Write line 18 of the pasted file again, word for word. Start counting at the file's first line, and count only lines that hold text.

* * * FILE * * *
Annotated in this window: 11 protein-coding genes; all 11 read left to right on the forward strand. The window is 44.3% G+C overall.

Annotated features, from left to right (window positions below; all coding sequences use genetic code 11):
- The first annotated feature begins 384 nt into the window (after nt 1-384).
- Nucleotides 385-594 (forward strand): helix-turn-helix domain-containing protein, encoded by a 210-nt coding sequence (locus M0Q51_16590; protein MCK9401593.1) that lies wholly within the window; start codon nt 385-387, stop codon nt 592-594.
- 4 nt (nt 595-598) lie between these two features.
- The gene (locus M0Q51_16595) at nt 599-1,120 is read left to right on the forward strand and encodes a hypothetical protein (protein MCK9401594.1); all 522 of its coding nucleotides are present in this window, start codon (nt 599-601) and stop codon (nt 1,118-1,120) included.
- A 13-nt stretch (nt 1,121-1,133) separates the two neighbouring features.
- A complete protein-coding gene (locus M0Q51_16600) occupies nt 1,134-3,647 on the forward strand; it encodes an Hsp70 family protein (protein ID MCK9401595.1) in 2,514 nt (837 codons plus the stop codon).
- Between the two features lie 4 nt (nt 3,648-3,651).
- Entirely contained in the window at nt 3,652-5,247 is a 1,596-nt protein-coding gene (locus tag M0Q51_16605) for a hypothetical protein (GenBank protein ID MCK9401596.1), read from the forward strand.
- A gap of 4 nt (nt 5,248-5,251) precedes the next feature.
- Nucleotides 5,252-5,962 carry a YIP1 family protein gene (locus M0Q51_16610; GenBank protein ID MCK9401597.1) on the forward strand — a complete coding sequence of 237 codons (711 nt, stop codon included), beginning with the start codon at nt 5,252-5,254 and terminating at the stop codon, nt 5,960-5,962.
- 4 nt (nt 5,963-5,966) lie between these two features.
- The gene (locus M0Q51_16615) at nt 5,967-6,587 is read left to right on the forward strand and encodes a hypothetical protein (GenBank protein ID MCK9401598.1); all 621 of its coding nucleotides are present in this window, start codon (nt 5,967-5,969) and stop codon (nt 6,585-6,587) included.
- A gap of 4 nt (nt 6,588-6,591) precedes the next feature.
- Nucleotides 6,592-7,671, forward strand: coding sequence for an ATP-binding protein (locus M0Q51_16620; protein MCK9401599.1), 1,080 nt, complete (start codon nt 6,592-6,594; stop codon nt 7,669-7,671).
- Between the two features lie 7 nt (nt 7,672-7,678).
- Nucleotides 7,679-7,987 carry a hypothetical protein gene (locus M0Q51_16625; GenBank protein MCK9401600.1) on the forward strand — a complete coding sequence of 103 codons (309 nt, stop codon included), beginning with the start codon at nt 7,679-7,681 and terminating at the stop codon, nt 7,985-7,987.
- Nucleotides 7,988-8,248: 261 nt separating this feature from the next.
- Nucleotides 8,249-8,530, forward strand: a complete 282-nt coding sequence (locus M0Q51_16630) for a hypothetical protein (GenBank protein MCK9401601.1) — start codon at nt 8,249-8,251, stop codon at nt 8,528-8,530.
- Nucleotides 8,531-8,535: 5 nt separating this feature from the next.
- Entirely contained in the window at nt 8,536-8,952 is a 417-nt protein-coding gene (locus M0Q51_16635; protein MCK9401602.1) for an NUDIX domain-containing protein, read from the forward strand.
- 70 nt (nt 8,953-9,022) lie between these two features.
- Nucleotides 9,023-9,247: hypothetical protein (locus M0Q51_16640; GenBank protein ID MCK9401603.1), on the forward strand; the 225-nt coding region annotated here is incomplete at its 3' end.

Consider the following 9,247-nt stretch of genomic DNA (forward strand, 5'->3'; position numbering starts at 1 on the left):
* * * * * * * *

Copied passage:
- Nucleotides 7,679-7,987 carry a hypothetical protein gene (locus M0Q51_16625; GenBank protein MCK9401600.1) on the forward strand — a complete coding sequence of 103 codons (309 nt, stop codon included), beginning with the start codon at nt 7,679-7,681 and terminating at the stop codon, nt 7,985-7,987.